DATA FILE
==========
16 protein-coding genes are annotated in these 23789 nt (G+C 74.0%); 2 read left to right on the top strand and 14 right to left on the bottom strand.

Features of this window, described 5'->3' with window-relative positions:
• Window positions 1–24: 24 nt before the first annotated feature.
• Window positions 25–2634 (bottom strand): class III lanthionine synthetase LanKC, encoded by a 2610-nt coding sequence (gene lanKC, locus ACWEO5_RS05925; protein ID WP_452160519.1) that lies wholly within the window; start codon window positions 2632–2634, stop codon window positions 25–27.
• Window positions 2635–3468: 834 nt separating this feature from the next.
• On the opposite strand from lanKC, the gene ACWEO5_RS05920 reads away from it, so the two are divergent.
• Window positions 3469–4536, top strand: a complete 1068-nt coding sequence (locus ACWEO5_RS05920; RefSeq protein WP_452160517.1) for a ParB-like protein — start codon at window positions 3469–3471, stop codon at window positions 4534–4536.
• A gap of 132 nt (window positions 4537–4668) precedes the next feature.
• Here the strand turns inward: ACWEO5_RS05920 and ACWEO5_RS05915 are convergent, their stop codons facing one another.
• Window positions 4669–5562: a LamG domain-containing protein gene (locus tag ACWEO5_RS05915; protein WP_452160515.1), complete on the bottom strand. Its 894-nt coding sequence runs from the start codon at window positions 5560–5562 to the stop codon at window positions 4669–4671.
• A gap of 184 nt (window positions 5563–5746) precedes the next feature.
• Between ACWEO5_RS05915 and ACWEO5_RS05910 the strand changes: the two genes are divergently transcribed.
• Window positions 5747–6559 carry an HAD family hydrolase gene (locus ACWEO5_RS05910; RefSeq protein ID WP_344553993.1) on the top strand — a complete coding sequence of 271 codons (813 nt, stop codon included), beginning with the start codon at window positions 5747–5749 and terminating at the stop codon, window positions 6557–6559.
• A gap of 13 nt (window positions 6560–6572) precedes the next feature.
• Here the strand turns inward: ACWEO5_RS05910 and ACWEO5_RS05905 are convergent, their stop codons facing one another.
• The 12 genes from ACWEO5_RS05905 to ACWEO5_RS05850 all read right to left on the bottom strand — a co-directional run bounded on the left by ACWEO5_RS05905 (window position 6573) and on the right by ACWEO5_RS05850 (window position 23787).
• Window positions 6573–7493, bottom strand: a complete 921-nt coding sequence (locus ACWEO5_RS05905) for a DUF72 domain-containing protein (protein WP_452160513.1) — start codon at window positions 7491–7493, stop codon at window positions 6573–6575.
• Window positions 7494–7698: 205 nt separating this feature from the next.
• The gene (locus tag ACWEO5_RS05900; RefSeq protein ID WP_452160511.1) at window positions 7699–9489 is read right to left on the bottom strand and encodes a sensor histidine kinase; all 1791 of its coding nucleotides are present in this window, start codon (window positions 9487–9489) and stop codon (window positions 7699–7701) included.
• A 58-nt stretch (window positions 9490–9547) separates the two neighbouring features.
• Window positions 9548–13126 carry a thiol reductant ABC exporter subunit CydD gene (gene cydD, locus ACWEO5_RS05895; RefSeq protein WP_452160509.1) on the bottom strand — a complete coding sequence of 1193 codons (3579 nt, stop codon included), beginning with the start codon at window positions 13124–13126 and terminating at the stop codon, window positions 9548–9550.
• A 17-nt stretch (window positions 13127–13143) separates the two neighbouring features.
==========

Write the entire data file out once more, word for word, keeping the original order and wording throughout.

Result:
16 protein-coding genes are annotated in these 23789 nt (G+C 74.0%); 2 read left to right on the top strand and 14 right to left on the bottom strand.

Features of this window, described 5'->3' with window-relative positions:
• Window positions 1–24: 24 nt before the first annotated feature.
• Window positions 25–2634 (bottom strand): class III lanthionine synthetase LanKC, encoded by a 2610-nt coding sequence (gene lanKC, locus ACWEO5_RS05925; protein ID WP_452160519.1) that lies wholly within the window; start codon window positions 2632–2634, stop codon window positions 25–27.
• Window positions 2635–3468: 834 nt separating this feature from the next.
• On the opposite strand from lanKC, the gene ACWEO5_RS05920 reads away from it, so the two are divergent.
• Window positions 3469–4536, top strand: a complete 1068-nt coding sequence (locus ACWEO5_RS05920; RefSeq protein WP_452160517.1) for a ParB-like protein — start codon at window positions 3469–3471, stop codon at window positions 4534–4536.
• A gap of 132 nt (window positions 4537–4668) precedes the next feature.
• Here the strand turns inward: ACWEO5_RS05920 and ACWEO5_RS05915 are convergent, their stop codons facing one another.
• Window positions 4669–5562: a LamG domain-containing protein gene (locus tag ACWEO5_RS05915; protein WP_452160515.1), complete on the bottom strand. Its 894-nt coding sequence runs from the start codon at window positions 5560–5562 to the stop codon at window positions 4669–4671.
• A gap of 184 nt (window positions 5563–5746) precedes the next feature.
• Between ACWEO5_RS05915 and ACWEO5_RS05910 the strand changes: the two genes are divergently transcribed.
• Window positions 5747–6559 carry an HAD family hydrolase gene (locus ACWEO5_RS05910; RefSeq protein ID WP_344553993.1) on the top strand — a complete coding sequence of 271 codons (813 nt, stop codon included), beginning with the start codon at window positions 5747–5749 and terminating at the stop codon, window positions 6557–6559.
• A gap of 13 nt (window positions 6560–6572) precedes the next feature.
• Here the strand turns inward: ACWEO5_RS05910 and ACWEO5_RS05905 are convergent, their stop codons facing one another.
• The 12 genes from ACWEO5_RS05905 to ACWEO5_RS05850 all read right to left on the bottom strand — a co-directional run bounded on the left by ACWEO5_RS05905 (window position 6573) and on the right by ACWEO5_RS05850 (window position 23787).
• Window positions 6573–7493, bottom strand: a complete 921-nt coding sequence (locus ACWEO5_RS05905) for a DUF72 domain-containing protein (protein WP_452160513.1) — start codon at window positions 7491–7493, stop codon at window positions 6573–6575.
• Window positions 7494–7698: 205 nt separating this feature from the next.
• The gene (locus tag ACWEO5_RS05900; RefSeq protein ID WP_452160511.1) at window positions 7699–9489 is read right to left on the bottom strand and encodes a sensor histidine kinase; all 1791 of its coding nucleotides are present in this window, start codon (window positions 9487–9489) and stop codon (window positions 7699–7701) included.
• A 58-nt stretch (window positions 9490–9547) separates the two neighbouring features.
• Window positions 9548–13126 carry a thiol reductant ABC exporter subunit CydD gene (gene cydD, locus ACWEO5_RS05895; RefSeq protein WP_452160509.1) on the bottom strand — a complete coding sequence of 1193 codons (3579 nt, stop codon included), beginning with the start codon at window positions 13124–13126 and terminating at the stop codon, window positions 9548–9550.
• A 17-nt stretch (window positions 13127–13143) separates the two neighbouring features.